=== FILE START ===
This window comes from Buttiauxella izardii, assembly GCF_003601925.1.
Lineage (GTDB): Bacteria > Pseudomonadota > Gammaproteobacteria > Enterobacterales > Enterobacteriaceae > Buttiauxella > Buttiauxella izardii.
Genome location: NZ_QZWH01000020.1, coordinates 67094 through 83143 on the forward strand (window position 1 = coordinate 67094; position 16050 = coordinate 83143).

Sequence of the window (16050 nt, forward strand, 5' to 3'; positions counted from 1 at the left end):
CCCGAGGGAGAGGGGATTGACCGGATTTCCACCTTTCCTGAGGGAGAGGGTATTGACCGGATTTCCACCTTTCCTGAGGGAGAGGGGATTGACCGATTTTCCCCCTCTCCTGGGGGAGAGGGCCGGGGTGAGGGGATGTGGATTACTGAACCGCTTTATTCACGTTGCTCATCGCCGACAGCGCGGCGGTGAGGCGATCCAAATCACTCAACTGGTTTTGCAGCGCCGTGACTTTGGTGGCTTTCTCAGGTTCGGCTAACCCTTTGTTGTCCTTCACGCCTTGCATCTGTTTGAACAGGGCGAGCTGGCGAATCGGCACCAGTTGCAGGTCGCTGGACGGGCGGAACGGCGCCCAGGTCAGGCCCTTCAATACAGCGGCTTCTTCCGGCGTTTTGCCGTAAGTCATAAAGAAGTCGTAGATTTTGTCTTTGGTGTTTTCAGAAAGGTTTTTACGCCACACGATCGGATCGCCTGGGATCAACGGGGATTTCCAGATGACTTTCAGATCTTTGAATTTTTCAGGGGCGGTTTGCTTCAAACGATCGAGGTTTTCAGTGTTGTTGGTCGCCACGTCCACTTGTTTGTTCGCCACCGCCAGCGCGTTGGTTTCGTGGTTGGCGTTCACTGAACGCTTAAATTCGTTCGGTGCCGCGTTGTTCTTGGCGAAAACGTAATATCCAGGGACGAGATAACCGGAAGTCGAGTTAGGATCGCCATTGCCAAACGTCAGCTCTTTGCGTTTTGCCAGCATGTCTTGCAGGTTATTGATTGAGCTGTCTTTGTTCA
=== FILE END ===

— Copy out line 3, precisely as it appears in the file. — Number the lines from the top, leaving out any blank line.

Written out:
Genome location: NZ_QZWH01000020.1, coordinates 67094 through 83143 on the forward strand (window position 1 = coordinate 67094; position 16050 = coordinate 83143).